The fires in Northern California have left mass devastation in its wake. At least 41 people have died and nearly 6,000 houses have been destroyed.
The fires will test an already stretched housing supply in the state. According to national news reports, in the five-year period ending in 2014, California added 544,000 households but only 467,000 housing units.
What should state and local governments do to tackle this worsening housing crisis?
Tom Armbruster: Maybe strengthen infrastructure before development. Have developers pay for most of it?
Kristina Driggs-Walkling: A lot of people can’t afford houses that are being built in the area. California should prohibit or cap foreign investors from buying rental properties and driving up prices for residents. I looked into buying a tiny home and there are many restrictions like the minimum size of a home in many counties and cities. I saw an article from 2015 about tiny homes being investigated to help with homelessness. Where does this initiative stand? I think this could be a viable solution for many people if land were allotted for this purpose. It would be great to have a tiny home mobile community but allow people to purchase the plots. Mobile communities aren’t a good option because of land rental fees, HOA etc.
Keith Snow: Keeping all the people affected by the fires in my prayers. Thank you to all the people stepping up to help and all the firefighters, first responders, Red Cross and police. I feel the state should offer more resources and programs to help. They should have better planning and emergency shelter until people can get back on their feet. If I was in charge I would already have these kind of plans in place. It takes time for people to rebuild their lives when things like this happen. We need to be ready at all times.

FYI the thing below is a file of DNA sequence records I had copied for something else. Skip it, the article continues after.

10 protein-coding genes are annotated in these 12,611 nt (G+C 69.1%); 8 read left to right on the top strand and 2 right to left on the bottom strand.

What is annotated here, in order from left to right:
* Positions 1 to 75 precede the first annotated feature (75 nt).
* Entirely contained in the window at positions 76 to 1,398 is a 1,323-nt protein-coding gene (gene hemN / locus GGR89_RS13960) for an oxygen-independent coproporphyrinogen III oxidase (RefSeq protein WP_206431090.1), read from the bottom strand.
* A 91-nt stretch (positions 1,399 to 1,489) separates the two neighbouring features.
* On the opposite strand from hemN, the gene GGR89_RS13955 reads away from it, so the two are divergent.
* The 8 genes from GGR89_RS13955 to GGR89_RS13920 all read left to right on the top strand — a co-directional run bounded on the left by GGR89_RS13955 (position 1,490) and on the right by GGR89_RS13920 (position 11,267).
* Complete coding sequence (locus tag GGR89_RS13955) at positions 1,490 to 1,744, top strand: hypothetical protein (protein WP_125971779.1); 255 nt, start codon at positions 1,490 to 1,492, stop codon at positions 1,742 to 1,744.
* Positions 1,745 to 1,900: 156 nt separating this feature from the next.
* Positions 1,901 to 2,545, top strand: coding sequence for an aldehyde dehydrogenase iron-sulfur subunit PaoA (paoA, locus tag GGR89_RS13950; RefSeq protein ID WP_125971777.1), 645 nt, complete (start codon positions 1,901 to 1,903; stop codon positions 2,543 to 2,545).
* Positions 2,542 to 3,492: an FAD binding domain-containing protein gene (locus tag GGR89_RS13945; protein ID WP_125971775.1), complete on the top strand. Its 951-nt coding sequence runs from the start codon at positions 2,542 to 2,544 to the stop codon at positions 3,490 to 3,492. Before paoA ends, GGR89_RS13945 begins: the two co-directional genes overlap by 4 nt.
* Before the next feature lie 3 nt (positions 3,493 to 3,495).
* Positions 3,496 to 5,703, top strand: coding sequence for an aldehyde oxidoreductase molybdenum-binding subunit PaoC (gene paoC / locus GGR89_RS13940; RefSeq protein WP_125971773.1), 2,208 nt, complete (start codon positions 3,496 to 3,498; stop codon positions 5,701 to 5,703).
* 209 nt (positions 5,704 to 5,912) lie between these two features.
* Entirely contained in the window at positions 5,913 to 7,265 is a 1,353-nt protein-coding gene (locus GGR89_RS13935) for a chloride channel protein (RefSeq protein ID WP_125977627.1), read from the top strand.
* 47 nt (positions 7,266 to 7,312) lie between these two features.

Nants Foley: This is an issue that has been a topic of discussion for years at the California Association of Realtors. California has not kept pace with the demand for housing over the last decade. That means this will indeed make it worse, but look at our community. We feel we are already overburdened with new homes coming in. That sentiment is echoed by communities all over the state. No one wants more crowding. I do not think this is an issue for government to tackle. Many corporations are already re-locating their offices in other states where there is affordable housing. Supply and demand will balance out eventually.
Question of the Week was asked in an email and posted on the Hollister Free Lance Facebook page on Monday, Oct. 16. Thank you to all who contributed comments.